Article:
Guest essay by Ben Gilmore
In 1960, I walked my first precinct. Because of those years and this column, about this time in the election cycle I receive requests for my thoughts. Perhaps this “broadcast” response will be enough for everyone.
Your vote is sacred—As with all of your choices, you hold the ultimate responsibility. A responsibility you cannot delegate. Seeking council is wise, but the ultimate decision is up to you alone.
What follows are my thoughts.
Regarding Trump or Hillary—There is a lot of discussion about character. Every man is a sinner. We should expect candidates to highlight their opponent’s character flaws. Each of us is vulnerable to opposition research. I see signs of consistent corruption in Hillary’s character. I see signs of efforts to improve on Trump’s part.
More significantly—There is no doubt about the nature of a Hillary Clinton administration. That is—a continuation of the drift toward government control over every aspect of our lives. There is at least the promise of a radical improvement with a Donald Trump administration. That is—a Supreme Court that honors our Constitution, a fight to fix a corrupted government, a restored military, and a growth focused economy with secure borders. All that to make America great again.
A vote for anyone other than Trump, or a decision not to vote, is in fact, a vote for Hillary. Some will say that doesn’t count for California where the Democrats are sure to win. That is not a certainty until the votes are cast!
Regarding the down-ballot—Issues are important in the spring primaries. Once decided, the down-ballot [candidates lower on the ballot list, usually local—ed.] becomes a numbers game. Your choice is limited to which party you are going to make the majority party. In turn, that structures committees and chairs. Your weak representative with an “R” by his name may cause a good guy to win an important position.
Regarding the initiatives & propositions—Begin with a no vote bias. These issues should be debated and settled by our legislature. Instead, the cowards have tossed hot potato issues into our lap to do their job! On the other hand, sometimes we the people need such opportunities to override a corrupt legislature.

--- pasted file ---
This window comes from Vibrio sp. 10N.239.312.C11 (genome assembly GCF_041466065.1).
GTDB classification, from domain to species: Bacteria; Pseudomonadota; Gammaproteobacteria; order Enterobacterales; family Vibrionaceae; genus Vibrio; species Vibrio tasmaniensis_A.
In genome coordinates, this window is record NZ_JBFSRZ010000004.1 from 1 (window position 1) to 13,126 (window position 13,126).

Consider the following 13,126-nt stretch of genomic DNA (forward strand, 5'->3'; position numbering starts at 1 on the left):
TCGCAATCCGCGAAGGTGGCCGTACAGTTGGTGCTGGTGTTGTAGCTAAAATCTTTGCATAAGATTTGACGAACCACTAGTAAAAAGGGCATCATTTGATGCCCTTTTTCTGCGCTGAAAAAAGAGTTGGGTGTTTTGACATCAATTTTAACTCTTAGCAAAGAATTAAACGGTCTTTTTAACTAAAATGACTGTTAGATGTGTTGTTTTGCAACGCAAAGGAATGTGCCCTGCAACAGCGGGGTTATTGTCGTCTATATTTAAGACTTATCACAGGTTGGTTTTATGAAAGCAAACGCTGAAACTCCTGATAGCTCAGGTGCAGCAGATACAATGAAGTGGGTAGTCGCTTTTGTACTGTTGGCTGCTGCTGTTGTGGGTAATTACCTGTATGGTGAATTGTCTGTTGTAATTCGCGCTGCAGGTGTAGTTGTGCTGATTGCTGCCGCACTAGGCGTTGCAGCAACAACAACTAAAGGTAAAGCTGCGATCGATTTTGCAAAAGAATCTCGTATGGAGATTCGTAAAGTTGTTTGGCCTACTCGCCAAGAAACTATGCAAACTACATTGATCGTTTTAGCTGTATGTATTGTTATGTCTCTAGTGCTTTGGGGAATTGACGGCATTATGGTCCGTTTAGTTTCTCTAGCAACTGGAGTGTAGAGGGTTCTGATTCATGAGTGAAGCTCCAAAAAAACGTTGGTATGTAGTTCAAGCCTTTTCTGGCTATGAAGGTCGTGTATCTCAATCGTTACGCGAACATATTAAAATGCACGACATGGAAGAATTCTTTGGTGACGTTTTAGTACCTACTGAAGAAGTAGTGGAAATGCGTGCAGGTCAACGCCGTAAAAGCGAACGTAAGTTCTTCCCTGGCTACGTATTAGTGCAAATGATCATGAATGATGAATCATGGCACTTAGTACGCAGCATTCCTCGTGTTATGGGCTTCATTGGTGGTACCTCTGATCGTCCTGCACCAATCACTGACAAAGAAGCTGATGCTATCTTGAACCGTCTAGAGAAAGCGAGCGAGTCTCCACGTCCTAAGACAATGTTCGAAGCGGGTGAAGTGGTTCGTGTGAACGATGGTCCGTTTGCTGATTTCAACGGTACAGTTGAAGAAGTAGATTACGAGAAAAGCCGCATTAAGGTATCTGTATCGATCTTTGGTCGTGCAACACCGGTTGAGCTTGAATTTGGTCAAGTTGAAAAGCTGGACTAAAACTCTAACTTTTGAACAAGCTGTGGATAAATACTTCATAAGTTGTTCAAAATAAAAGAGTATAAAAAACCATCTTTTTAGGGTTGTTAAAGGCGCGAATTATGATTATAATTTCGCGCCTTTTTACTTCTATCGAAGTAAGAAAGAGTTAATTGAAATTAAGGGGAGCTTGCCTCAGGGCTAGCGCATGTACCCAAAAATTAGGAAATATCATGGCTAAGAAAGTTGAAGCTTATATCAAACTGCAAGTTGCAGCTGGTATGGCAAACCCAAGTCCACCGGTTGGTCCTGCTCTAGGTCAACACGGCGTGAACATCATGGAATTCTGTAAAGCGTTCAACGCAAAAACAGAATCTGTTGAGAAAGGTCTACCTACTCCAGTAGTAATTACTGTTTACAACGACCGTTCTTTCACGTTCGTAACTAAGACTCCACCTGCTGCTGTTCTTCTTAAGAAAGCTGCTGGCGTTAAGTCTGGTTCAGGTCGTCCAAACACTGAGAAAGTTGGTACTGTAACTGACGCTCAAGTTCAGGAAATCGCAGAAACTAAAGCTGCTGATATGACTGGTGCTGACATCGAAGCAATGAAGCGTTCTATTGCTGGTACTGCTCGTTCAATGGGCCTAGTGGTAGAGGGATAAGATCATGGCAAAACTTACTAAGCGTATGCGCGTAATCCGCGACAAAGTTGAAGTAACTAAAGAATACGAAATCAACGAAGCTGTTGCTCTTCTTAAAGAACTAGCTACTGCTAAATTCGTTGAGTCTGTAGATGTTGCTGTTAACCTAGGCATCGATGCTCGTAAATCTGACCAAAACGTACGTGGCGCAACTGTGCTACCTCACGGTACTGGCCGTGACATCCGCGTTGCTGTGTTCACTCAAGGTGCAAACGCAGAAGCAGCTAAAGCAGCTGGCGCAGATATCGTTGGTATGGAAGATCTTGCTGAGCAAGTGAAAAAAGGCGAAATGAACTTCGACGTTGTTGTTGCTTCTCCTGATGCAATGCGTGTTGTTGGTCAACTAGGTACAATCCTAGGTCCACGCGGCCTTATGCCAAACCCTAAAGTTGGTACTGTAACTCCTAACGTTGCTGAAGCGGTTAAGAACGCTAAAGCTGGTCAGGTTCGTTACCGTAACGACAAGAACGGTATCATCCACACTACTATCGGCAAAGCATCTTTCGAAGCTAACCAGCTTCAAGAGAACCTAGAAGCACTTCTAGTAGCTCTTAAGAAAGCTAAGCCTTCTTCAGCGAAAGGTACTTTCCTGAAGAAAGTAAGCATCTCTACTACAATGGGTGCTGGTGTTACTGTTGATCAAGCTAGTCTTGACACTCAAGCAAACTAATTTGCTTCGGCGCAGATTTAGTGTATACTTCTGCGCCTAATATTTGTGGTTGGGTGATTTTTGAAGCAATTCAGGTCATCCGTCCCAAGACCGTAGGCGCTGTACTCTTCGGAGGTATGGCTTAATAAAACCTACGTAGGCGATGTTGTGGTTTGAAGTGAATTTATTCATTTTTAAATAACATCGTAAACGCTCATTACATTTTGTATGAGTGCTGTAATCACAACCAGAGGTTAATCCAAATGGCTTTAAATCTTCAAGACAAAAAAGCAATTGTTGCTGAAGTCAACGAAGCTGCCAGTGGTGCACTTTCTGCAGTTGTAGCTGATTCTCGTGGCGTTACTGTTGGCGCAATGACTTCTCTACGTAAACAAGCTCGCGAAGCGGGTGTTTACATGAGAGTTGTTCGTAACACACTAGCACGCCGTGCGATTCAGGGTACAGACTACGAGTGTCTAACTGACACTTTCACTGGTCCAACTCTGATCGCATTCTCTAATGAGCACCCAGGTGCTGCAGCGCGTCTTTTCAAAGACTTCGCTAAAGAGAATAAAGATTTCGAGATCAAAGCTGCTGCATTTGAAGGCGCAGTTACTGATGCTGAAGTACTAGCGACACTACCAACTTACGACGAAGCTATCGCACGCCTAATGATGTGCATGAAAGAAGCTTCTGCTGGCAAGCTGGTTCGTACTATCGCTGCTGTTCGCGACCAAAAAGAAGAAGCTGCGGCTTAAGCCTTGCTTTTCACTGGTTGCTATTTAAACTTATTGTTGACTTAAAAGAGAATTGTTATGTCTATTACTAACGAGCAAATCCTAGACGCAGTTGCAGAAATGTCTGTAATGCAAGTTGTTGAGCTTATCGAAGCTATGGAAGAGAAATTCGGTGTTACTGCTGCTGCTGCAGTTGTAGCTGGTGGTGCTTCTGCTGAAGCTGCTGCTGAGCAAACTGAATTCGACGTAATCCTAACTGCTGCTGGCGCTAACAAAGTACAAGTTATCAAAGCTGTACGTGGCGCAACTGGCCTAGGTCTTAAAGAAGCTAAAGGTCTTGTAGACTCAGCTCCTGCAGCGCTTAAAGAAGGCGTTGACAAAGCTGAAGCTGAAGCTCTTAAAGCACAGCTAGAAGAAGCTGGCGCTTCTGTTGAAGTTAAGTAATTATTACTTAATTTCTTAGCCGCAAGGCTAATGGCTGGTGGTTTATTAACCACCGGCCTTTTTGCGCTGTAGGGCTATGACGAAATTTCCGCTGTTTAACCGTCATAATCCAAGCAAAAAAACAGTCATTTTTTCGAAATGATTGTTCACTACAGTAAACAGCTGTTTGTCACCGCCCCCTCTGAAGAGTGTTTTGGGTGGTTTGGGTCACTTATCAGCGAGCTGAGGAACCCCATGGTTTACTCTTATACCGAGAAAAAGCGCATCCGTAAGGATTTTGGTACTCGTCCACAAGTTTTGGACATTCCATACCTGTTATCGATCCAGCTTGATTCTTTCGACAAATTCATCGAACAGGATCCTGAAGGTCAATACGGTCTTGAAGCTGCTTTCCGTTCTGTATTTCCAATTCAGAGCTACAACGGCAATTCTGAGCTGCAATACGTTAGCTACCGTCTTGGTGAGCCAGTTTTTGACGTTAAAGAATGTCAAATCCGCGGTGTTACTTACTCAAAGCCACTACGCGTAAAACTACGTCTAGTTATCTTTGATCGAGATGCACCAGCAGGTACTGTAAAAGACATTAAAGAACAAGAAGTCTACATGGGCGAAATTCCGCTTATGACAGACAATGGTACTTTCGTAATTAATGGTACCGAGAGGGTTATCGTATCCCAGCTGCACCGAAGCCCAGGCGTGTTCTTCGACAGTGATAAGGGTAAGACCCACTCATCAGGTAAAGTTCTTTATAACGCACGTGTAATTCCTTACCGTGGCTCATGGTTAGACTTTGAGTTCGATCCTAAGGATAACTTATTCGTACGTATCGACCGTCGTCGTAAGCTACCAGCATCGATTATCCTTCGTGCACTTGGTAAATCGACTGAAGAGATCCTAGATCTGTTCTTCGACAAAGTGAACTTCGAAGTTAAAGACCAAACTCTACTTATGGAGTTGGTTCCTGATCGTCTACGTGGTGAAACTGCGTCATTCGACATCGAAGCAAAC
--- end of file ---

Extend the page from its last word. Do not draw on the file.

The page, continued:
Next—An absolute no vote for any effort to increase funds to government. When funds are cut, corrupt politicians punish voters by decreasing funds to hospitals and other necessities. The only way to smoke out the dead wood is to cut their funding while demanding they fund the necessities.
If still in doubt—Consider the individuals and organizations that endorse an initiative. If they are unfamiliar to you, a simple Google search is usually sufficient.
These are the way I make my ballot choices. I hope you find them useful.
After the election, God will still be on His throne. Will you be able to hold your head high, having prayerfully cast your vote as you believe He wished? Or will you be ashamed of your lack of faith?
Ben Gilmore has been a Korean War era fighter pilot, Youth with a Mission evangelist, and political candidate and activist. For the last thirty years or so, Ben has actively pursued and taught America’s Christian history and government. With his dear wife Fran, accomplished scholar and writer, the Gilmores founded ACH Study Groups. These courses prepare Christians to think and act in practical, systematically Biblical, relational terms regarding our civil responsibilities. Ben also serves as media spokesman for NPI’s new title by Mary-Elaine Swanson John Locke: Philosopher of American Liberty. You may contact Ben at [email protected]
This essay originally published by ACH Study Groups as a part of an e-newsletter, October 17, 2016.
© 2016 Used by Permission
Nordskog Publishing (NPI) provides articles and essays by select guest authors which we believe have much to offer the Christian community—to motivate Biblical thinking and action. We believe in the market place of ideas within the context of God’s Word. However, we may disagree at points. Publishing an article does not mean absolute agreement. Therefore, please understand that opinions expressed are those of the author, and do not necessarily reflect the opinions of NPI, nor of its editorial staff.